Kobo is pulling back from the tablet market to concentrate on selling three key e-reading devices, The Bookseller has learnt.
The e-reading company owned by Japanese e-commerce firm Rakuten is also set to focus on driving content sales through its app as a key strategy going forward.
The company launched its new waterproof e-reader, the H2O, last week, which Kobo president and chief content officer Michael Tamblyn said had achieved the highest pre-orders of any other Kobo device. However, he also revealed tablet devices were no longer a focus area for the company. Instead, it will concentrate on three main e-reader models, the Kobo Touch, Kobo Aura and the new H2O. The firm will also work more closely with its bricks and mortar retail partners, such as W H Smith in the UK, to promote its app and increase content sales to customers.
Tamblyn said: “We found people were just as happy reading through an app on devices than they were reading directly on tablets.”
When asked if Kobo was backing out of the tablet market to focus on those three e-readers, Tamblyn said: “That is something you are generally going to see across all our retailer relationships. The tablet devices we already have out there will continue to be sold, but we are not at this point planning any new tablets.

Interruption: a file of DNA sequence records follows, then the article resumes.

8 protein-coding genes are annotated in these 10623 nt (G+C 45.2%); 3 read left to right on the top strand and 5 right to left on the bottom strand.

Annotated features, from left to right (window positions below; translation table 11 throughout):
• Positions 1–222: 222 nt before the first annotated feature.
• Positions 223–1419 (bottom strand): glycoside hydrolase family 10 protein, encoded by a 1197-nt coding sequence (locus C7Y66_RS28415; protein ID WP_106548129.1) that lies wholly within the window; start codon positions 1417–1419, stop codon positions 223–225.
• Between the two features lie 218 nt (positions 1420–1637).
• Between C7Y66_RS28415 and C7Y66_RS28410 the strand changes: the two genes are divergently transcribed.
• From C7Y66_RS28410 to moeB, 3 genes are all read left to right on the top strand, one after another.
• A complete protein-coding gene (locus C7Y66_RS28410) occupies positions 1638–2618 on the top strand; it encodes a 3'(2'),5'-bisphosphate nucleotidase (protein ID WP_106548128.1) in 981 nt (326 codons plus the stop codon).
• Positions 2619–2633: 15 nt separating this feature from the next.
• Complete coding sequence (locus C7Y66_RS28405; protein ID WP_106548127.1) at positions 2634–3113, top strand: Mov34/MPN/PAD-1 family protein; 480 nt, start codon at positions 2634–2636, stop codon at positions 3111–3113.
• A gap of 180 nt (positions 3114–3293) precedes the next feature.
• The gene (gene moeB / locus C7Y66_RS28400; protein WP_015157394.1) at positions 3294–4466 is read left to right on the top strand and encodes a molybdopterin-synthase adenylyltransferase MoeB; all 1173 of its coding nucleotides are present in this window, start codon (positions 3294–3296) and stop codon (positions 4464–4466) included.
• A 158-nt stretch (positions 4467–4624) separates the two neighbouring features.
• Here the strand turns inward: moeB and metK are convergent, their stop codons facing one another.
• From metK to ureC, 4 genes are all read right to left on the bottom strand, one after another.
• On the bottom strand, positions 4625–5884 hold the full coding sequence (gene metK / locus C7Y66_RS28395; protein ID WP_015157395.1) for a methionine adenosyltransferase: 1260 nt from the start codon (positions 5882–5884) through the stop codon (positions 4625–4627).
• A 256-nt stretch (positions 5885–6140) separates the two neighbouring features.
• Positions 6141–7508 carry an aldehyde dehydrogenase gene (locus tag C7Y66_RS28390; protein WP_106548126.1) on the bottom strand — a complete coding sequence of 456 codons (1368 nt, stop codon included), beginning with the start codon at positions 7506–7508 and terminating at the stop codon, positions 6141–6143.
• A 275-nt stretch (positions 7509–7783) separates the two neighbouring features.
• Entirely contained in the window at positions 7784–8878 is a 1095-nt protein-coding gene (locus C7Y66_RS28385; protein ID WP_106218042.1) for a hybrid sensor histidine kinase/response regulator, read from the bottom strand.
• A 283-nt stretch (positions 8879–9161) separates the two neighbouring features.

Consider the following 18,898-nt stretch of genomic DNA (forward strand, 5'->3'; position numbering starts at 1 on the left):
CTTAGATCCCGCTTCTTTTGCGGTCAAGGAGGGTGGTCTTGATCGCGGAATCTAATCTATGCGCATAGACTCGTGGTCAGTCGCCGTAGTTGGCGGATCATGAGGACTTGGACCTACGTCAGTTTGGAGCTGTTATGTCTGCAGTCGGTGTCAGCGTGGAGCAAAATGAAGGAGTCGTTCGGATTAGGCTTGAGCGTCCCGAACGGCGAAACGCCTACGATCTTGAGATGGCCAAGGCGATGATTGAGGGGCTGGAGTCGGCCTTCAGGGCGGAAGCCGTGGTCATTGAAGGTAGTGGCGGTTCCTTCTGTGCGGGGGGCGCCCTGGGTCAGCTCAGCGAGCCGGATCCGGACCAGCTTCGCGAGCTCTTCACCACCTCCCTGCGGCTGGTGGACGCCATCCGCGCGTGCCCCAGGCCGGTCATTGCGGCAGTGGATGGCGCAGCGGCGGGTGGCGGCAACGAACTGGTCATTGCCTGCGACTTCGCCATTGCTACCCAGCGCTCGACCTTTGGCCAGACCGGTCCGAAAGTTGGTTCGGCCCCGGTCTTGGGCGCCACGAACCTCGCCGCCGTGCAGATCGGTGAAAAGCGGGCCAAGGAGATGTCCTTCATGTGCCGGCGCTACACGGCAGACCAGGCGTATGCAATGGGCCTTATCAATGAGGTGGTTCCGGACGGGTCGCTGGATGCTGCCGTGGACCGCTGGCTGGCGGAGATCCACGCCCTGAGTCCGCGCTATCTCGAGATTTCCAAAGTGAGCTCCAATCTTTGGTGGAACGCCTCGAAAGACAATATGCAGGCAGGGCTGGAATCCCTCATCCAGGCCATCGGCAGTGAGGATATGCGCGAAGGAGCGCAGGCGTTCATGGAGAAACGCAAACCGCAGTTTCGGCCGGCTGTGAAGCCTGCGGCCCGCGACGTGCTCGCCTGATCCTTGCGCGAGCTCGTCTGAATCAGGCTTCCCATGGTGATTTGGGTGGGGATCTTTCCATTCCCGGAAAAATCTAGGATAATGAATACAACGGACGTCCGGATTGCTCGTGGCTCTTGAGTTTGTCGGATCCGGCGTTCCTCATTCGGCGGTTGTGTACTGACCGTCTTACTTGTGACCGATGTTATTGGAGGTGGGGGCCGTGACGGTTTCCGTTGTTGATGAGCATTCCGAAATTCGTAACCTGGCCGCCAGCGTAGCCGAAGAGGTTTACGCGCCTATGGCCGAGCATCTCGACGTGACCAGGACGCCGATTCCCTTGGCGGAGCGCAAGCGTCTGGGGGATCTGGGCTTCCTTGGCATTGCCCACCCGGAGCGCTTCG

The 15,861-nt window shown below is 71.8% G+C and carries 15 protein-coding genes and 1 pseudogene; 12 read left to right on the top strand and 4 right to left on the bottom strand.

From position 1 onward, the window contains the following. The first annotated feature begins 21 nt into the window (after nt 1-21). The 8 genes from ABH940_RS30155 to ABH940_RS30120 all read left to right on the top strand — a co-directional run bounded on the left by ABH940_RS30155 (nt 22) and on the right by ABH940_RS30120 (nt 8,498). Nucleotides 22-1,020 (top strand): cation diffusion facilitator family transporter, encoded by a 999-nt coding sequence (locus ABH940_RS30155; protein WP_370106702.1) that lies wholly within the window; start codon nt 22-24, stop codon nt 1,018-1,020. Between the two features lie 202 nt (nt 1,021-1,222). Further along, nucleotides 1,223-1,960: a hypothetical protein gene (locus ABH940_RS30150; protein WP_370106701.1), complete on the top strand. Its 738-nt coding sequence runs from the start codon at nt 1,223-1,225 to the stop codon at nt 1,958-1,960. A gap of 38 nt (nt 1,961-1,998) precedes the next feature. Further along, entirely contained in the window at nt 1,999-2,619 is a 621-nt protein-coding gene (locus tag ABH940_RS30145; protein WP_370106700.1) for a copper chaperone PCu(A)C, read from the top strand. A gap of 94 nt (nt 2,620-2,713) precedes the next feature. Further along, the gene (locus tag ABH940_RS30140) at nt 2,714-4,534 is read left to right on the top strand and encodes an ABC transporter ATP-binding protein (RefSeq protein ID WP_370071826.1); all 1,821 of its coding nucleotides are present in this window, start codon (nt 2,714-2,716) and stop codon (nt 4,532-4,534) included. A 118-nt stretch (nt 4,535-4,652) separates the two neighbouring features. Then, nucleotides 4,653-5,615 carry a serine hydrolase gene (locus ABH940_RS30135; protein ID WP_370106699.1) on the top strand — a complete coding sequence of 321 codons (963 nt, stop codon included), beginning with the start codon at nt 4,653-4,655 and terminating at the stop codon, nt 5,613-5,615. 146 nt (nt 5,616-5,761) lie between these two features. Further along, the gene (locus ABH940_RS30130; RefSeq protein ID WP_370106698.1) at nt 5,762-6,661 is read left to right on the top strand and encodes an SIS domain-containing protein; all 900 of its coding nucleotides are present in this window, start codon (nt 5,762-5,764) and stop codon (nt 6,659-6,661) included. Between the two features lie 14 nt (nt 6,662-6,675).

“Our relationship with WHS will continue to focus on bringing our devices to customers but we are also going to be making use of instore promotion and point of sale opportunities to find that customer who is interested in making the move to digital reading.”
Tamblyn added that its “most valuable customer for us is the customer who reads on e-ink devices and tablets. They are worth 23% more to us in terms of sales”.
Kobo’s strategy follows that of Barnes & Noble’s digital arm Nook in the US, which last June announced it would cease to manufacture tablets alone and instead partner with a third party, Samsung.
Douglas McCabe, analyst with Enders Analysis based in London, said that Kobo needed to acquire exclusive content to be competitive in the e-reading market. “Kobo has to establish itself as the niche e-reader competitor to Amazon’s Kindle,” he said. “The tablet market has too many very successful players—Apple, Samsung, Sony, Google, Tesco, Amazon itself. Kobo is lost on that battlefield.”
McCabe added: “Kobo’s biggest challenge is that it does not have enough unique content from publishers or authors. Amazon is expanding its publishing platform and is launching a crowdsource self-publishing platform. It has purchased a wide variety of small publishers. These all contribute to a content ‘wall’, which adds to Amazon’s considerable scale advantage.”